Understanding Average Annual Return (AAR)
The average annual return (AAR) is a metric used to evaluate the performance of a mutual fund over a specific period.
It represents the net gain or loss made by the fund, excluding sales charges and brokerage commissions but factoring in the fund’s Operating Expense Ratio (OER).
Investors often consider a mutual fund’s AAR when assessing its long-term performance before making investment decisions.
Components of Average Annual Return (AAR)
The average annual return of a mutual fund consists of three primary components:
- Share Price Appreciation: This component reflects the unrealized gains or losses from the stocks in the fund’s portfolio. When the share prices of these stocks increase or decrease, it significantly impacts the AAR of the mutual fund.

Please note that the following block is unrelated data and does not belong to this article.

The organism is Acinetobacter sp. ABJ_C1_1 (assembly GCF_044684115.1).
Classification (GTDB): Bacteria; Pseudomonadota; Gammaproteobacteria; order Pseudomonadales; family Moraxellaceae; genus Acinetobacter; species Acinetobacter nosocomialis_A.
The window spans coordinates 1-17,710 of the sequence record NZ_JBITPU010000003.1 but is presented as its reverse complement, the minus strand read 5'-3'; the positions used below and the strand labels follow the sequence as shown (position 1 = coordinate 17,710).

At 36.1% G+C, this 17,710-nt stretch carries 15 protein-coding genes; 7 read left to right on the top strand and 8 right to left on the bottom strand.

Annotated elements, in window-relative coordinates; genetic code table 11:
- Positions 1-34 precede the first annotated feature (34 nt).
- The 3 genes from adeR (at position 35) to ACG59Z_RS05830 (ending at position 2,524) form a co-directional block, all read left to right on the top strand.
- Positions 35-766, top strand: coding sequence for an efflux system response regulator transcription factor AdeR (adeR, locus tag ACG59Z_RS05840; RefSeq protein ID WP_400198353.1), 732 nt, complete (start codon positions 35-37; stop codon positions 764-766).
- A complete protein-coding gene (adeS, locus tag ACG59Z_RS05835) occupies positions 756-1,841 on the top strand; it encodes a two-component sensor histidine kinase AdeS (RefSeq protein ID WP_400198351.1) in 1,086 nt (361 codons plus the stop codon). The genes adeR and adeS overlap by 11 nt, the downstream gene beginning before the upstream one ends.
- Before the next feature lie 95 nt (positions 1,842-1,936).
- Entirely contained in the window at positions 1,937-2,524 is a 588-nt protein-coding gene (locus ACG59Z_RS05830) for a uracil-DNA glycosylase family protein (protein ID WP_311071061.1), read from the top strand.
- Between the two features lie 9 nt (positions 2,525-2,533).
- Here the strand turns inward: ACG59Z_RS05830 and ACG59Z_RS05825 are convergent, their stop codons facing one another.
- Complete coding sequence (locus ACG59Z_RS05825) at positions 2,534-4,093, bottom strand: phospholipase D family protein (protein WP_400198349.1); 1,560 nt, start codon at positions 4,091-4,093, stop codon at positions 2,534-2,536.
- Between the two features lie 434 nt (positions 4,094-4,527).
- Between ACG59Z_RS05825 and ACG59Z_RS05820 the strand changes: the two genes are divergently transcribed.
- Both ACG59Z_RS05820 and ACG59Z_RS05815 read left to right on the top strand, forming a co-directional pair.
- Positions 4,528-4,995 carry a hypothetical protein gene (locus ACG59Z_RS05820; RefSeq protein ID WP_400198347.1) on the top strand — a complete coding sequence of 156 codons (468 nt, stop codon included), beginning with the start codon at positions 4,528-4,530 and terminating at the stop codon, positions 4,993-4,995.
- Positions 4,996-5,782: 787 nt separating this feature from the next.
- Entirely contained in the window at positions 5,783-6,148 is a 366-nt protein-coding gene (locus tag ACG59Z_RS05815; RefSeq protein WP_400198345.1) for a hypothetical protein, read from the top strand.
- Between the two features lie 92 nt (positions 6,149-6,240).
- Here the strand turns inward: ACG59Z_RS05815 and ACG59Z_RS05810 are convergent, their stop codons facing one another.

- Dividends: Dividends are payments made to shareholders from a company’s earnings. They affect the AAR by reducing the net value of the portfolio. Investors can either cash in the dividends or reinvest them in the fund.
- Capital Gains: Capital gains are realized profits generated from the income of the mutual fund. They can arise from selling stocks in the portfolio to realize profits. Capital gains can be cashed out or reinvested in the fund like dividends.